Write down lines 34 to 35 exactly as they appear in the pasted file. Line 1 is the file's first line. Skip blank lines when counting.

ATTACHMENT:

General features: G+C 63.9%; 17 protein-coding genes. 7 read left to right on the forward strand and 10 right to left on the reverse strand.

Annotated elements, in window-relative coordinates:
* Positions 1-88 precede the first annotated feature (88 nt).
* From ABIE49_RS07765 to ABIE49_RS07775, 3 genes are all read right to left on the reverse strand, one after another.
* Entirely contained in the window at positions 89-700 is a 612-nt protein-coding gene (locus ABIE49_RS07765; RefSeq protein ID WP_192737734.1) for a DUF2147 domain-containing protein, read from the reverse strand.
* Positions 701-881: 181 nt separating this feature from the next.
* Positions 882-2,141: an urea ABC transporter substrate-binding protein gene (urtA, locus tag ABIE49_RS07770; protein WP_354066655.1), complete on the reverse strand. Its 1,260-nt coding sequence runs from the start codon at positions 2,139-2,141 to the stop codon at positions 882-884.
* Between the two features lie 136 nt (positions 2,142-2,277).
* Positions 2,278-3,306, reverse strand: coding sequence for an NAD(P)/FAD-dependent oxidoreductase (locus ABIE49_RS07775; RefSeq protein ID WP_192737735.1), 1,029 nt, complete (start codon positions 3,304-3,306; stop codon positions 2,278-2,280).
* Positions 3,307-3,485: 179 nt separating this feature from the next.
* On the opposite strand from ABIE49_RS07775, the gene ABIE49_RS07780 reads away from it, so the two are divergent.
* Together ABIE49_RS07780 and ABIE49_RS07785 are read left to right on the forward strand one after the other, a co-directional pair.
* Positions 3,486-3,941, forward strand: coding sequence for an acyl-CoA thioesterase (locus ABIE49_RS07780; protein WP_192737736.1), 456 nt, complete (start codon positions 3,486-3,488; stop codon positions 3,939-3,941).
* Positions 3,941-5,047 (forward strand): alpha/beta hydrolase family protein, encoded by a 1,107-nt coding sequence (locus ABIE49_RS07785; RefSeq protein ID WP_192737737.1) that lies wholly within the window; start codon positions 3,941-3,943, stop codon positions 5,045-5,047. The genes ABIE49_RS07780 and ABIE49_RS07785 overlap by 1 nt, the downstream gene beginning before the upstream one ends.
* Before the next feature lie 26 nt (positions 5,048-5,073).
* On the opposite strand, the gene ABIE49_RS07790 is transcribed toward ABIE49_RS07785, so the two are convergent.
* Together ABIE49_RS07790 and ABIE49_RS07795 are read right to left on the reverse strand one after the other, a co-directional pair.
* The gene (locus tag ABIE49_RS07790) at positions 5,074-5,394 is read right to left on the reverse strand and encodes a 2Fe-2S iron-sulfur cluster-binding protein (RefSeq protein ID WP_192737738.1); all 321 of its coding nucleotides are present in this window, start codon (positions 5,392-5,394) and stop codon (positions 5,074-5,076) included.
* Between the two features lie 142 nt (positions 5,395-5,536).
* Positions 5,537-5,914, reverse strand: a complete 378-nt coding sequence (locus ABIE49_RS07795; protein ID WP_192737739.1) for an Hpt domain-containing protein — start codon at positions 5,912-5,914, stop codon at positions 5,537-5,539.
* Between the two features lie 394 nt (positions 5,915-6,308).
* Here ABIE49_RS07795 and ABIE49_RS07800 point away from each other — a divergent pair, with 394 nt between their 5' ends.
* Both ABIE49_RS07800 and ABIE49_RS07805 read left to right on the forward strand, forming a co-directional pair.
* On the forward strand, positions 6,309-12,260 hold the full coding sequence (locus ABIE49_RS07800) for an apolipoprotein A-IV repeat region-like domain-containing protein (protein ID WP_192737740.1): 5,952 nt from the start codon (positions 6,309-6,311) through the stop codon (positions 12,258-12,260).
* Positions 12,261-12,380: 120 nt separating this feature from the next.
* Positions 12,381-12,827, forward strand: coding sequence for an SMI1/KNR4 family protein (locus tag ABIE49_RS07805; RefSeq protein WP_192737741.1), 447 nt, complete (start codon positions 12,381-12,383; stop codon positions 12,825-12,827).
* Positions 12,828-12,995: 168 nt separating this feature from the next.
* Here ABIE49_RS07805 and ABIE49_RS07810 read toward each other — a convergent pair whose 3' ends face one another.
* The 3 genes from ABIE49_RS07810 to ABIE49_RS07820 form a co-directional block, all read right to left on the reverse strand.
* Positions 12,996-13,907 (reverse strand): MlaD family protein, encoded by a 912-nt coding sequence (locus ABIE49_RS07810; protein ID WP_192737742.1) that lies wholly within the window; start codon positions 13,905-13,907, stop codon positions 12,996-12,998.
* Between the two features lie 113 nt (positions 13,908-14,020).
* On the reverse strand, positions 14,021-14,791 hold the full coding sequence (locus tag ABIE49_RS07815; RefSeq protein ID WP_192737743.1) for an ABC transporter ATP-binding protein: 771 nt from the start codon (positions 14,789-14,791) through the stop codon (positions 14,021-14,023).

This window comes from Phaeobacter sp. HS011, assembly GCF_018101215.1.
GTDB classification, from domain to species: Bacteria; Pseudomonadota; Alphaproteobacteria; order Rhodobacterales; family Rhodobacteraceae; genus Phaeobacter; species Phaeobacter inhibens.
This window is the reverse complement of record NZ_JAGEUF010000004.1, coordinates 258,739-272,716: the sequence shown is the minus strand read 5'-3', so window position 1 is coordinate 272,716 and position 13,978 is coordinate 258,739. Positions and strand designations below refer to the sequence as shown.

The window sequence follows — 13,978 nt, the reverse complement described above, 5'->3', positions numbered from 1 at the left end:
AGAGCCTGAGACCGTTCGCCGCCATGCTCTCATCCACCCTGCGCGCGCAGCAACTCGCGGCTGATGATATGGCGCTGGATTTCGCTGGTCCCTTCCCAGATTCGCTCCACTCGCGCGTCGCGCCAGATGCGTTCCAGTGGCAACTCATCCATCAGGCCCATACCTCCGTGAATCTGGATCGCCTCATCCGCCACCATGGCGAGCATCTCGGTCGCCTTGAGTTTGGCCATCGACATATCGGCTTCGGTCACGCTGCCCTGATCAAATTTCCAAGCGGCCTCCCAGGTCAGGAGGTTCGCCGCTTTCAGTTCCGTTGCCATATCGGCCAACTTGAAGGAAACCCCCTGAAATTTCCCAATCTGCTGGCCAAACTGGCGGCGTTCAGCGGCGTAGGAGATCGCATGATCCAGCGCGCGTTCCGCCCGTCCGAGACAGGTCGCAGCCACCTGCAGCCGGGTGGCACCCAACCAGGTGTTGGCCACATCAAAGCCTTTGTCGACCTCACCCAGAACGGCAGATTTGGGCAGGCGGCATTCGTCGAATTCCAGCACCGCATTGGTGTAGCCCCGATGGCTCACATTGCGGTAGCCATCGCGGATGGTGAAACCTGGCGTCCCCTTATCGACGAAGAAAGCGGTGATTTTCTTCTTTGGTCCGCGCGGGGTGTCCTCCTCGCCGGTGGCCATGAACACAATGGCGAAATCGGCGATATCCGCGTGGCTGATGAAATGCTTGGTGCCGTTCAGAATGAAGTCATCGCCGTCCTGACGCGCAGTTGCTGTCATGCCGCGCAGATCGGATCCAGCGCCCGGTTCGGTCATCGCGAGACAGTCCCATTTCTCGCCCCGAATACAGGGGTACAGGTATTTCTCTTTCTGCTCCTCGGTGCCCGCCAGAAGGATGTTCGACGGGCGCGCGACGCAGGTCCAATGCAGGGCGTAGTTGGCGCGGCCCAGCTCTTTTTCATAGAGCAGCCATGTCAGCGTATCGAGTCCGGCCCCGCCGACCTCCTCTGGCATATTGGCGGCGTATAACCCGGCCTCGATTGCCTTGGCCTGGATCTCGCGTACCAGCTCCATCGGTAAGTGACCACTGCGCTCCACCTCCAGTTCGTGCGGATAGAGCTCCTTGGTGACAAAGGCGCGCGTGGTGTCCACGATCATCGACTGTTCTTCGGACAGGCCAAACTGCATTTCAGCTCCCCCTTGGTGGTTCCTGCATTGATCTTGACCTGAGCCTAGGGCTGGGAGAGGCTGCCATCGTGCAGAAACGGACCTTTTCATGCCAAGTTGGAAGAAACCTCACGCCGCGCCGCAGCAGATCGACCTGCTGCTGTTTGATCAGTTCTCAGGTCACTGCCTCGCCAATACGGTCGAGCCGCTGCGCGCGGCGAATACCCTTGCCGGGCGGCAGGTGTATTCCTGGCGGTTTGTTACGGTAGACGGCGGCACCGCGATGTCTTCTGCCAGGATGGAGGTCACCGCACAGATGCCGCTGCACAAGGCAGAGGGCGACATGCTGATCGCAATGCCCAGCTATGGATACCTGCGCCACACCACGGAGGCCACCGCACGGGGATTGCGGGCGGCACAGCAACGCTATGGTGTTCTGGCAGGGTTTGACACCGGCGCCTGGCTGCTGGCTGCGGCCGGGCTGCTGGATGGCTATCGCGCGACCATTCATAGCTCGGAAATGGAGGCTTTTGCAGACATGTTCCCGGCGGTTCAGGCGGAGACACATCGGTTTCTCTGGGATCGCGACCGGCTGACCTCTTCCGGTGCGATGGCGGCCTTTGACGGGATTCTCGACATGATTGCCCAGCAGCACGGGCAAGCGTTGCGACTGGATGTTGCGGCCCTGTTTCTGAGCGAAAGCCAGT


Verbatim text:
GTDB classification, from domain to species: Bacteria; Pseudomonadota; Alphaproteobacteria; order Rhodobacterales; family Rhodobacteraceae; genus Phaeobacter; species Phaeobacter inhibens.
This window is the reverse complement of record NZ_JAGEUF010000004.1, coordinates 258,739-272,716: the sequence shown is the minus strand read 5'-3', so window position 1 is coordinate 272,716 and position 13,978 is coordinate 258,739. Positions and strand designations below refer to the sequence as shown.